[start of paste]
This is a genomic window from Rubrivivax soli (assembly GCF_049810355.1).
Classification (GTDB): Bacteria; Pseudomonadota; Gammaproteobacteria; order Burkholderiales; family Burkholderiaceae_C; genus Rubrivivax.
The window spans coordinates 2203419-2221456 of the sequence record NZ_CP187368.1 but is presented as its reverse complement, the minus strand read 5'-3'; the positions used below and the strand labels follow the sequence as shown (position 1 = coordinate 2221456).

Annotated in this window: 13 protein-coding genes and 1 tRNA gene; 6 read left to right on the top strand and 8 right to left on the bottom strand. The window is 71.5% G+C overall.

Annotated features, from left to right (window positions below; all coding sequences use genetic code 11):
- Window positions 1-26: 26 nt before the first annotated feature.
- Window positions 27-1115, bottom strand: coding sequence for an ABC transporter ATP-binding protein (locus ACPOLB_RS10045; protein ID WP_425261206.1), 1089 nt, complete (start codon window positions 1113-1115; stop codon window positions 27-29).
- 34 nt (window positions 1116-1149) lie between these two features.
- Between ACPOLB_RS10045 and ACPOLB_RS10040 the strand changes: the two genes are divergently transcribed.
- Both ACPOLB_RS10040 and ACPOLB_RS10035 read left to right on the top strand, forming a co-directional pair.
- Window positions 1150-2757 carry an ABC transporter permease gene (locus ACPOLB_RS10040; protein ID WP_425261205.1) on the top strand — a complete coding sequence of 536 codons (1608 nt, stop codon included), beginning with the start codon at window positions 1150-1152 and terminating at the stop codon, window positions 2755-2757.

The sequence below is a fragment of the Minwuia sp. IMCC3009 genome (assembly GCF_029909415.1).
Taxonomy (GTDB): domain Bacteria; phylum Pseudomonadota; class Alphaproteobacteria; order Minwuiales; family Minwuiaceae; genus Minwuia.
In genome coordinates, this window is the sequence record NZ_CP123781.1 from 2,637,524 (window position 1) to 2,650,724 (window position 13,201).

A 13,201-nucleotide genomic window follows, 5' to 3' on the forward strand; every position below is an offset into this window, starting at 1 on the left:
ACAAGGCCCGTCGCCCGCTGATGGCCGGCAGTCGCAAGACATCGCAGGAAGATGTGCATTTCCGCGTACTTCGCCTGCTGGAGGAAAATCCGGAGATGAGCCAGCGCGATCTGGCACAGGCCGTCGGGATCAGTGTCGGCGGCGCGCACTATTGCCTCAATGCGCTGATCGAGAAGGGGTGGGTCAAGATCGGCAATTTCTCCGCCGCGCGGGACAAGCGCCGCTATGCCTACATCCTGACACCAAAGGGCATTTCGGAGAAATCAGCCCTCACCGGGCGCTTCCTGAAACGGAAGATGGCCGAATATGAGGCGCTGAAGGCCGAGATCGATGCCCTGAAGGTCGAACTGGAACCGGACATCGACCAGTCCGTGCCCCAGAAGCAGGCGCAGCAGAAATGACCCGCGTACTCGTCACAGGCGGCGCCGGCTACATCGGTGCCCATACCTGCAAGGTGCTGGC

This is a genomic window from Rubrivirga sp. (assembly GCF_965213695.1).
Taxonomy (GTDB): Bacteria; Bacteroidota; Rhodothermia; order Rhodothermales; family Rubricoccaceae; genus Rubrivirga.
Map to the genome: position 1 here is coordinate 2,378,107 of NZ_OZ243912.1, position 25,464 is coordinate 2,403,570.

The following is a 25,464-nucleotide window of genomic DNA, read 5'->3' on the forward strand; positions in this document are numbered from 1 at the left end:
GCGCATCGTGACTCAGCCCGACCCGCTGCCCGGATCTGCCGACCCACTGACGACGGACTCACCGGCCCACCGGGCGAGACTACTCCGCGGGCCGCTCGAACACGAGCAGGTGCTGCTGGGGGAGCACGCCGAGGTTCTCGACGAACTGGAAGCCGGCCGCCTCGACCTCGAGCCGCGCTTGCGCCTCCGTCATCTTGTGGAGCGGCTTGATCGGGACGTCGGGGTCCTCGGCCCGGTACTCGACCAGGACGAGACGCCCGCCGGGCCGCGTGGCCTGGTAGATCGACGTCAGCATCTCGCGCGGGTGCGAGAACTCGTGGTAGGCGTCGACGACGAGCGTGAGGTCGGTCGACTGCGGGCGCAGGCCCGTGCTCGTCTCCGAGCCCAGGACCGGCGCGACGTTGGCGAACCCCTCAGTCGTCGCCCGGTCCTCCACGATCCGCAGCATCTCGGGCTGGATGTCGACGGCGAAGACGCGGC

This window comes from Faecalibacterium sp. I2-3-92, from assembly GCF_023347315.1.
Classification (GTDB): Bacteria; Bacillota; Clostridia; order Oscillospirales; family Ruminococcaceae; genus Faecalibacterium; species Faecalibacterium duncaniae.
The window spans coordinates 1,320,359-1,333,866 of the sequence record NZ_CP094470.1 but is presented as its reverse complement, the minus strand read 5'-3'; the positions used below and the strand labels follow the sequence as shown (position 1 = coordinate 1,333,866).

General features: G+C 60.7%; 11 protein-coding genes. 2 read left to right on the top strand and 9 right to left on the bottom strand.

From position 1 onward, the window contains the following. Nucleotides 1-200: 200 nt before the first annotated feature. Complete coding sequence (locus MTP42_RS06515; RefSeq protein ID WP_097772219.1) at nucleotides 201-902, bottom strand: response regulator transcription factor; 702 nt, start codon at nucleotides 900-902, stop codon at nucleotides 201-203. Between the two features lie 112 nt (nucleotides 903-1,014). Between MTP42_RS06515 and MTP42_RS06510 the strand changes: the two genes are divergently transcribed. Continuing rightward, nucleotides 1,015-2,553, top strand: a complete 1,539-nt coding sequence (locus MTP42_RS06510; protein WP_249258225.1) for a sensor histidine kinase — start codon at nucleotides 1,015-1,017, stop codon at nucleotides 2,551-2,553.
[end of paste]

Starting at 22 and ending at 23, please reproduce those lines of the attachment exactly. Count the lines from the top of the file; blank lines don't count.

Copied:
This window comes from Faecalibacterium sp. I2-3-92, from assembly GCF_023347315.1.
Classification (GTDB): Bacteria; Bacillota; Clostridia; order Oscillospirales; family Ruminococcaceae; genus Faecalibacterium; species Faecalibacterium duncaniae.